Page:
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Appreciative Goal (#36)

State an affirmative goal for the session
Source: Diana Larsen
Concentrate on positive aspects instead of problems by setting an affirmative goal, e.g.
  • Let's find ways to amplify our strengths in process and teamwork
  • Let's find out how to extend our best uses of engineering practices and methods
  • We'll look at our best working relationships and find ways to build more relationships like that
  • We'll discover where we added the most value during our last iteration to increase the value we'll add during the next

Lean Coffee (#51)

Use the Lean Coffee format for a focused discussion of the top topics
Source: Original description and in action
Say how much time you set aside for this phase, then explain the rules of Lean Coffee for retrospectives:
  • Everyone writes down topics they’d like to discuss - 1 topic per sticky
  • Put the stickies up on a whiteboard or flipchart. The person who wrote it describes the topic in 1 or 2 sentences. Group stickies that are about the same topic
  • Everyone dot-votes for the 2 topics they want to discuss
  • Order the stickies according to votes
  • Start with the topic of highest interest
  • Set a timer for 5 minutes. When the timer beeps, everyone gives a quick thumbs up or down. Majority of thumbs up: The topic gets another 5 minutes. Majority of thumbs down: Start the next topic.
Stop when the allotted time is over.

Undercover Boss (#58)

If your boss had witnessed the last iteration, what would she want you to change?
Source: Love Agile
Imagine your boss had spent the last iteration - unrecognized - among you. What would she think about your interactions and results? What would she want you to change?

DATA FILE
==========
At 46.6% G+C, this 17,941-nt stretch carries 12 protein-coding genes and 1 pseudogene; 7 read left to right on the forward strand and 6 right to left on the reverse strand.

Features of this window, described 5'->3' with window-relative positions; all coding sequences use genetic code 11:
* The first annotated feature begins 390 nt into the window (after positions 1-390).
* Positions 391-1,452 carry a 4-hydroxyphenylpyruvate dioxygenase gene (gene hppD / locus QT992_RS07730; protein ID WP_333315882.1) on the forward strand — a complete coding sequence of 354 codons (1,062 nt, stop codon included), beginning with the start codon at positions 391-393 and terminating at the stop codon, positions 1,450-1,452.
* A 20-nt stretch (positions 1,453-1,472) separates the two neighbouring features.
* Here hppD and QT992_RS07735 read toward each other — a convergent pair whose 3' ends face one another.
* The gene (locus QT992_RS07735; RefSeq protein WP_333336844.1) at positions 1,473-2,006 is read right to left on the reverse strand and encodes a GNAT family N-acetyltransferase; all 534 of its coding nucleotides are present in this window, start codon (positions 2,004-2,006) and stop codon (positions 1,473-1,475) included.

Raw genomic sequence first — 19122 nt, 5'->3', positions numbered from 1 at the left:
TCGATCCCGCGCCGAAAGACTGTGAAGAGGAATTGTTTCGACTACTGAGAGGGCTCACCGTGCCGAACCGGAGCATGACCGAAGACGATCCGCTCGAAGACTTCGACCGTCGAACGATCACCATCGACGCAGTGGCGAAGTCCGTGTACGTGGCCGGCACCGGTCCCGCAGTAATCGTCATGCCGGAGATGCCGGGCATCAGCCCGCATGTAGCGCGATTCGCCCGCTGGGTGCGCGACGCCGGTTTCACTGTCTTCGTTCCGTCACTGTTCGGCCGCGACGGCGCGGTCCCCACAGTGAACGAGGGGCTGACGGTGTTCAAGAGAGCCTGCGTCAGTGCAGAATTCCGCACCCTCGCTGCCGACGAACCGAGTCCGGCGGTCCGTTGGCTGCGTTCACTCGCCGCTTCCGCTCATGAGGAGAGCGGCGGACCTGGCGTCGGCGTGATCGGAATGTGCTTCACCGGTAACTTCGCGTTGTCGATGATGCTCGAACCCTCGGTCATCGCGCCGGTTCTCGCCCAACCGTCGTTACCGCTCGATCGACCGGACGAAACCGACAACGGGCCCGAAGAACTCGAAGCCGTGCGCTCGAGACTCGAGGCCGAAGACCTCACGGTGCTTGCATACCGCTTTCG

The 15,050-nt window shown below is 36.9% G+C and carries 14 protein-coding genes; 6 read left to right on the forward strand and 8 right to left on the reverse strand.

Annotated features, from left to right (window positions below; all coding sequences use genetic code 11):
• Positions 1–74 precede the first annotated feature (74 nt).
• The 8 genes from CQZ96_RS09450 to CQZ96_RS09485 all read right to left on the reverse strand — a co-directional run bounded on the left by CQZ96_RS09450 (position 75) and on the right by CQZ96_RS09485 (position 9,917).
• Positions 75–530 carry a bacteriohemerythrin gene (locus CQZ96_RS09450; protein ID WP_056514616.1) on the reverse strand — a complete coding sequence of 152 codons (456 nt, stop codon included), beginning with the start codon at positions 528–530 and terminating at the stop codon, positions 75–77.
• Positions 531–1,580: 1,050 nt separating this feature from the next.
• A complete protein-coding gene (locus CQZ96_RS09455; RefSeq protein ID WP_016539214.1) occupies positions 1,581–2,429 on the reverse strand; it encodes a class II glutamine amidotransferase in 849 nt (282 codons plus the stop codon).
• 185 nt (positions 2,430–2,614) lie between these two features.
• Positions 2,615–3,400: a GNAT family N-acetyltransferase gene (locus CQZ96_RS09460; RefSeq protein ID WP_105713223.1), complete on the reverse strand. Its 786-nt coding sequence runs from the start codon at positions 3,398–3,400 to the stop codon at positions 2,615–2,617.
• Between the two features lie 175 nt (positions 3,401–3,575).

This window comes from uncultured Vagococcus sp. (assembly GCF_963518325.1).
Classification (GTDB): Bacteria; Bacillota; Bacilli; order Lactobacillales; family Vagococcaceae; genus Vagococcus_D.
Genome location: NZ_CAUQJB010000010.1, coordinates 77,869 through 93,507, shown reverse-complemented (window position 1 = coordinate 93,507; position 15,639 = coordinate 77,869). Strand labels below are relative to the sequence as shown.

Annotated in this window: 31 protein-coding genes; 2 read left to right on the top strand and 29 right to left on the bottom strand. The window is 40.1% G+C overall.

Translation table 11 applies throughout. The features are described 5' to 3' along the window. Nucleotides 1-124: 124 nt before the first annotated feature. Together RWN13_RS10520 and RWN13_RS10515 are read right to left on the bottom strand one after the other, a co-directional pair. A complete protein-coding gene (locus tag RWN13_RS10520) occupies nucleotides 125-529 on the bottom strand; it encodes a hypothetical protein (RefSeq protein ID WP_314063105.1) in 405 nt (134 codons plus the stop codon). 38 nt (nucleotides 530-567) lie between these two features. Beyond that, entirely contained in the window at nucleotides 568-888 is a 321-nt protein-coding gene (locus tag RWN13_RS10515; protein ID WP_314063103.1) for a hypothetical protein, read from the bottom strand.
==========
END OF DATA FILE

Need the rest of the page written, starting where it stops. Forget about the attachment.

This setting encourages the team to see themselves from a different angle.

Systemic Consensus (#103)

Check for resistance instead of approval
Source: Georg Paulus, Siegfried Schrotta \& Erich Visotschnig via Corinna Baldauf
Do you have a hotly debated matter with several possible ways to go and the team can't agree on any of them? Instead of trying to find a majority for a way that will create winners and losers, try what happens if you turn the decision inside out:
Draw a table with the voters in the left-most column and proposals on top. Now everybody has to fill in their resistance towards each proposal. 0 means 'no resistance - this is what I want', up to 10, meaning 'shoot me now'. Give the least hated solution a try.

Helped, Hindered, Hypothesis (#16)

Get concrete feedback on how you facilitated
Source: Agile Retrospectives
Prepare 3 flip chart papers titled 'Helped', 'Hindered', and 'Hypothesis' (suggestions for things to try out). Ask participants to help you grow and improve as a facilitator by writing you sticky notes and signing their initials so that you may ask questions later.

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Retromat contains 127 activities, allowing for 8349005 combinations (25x30x22x22x23+5) and we are constantly adding more.

Created by Corinna Baldauf

Corinna wished for something like Retromat during her Scrummaster years. Eventually she just built it herself in the hope that it would be useful to others, too. Any questions, suggestions or encouragement? You can email her or follow her on Twitter. If you like Retromat you might also like Corinna's blog and her summaries on Wall-Skills.com.

Co-developed by Timon Fiddike

Timon gives Scrum Trainings. As Integral Coach and Agile Coach he coaches executives, managers, product owners and scrum masters. He has used Retromat since 2013 and started to build new features in 2016. You can email him or follow him on Twitter. Photo © Ina Abraham.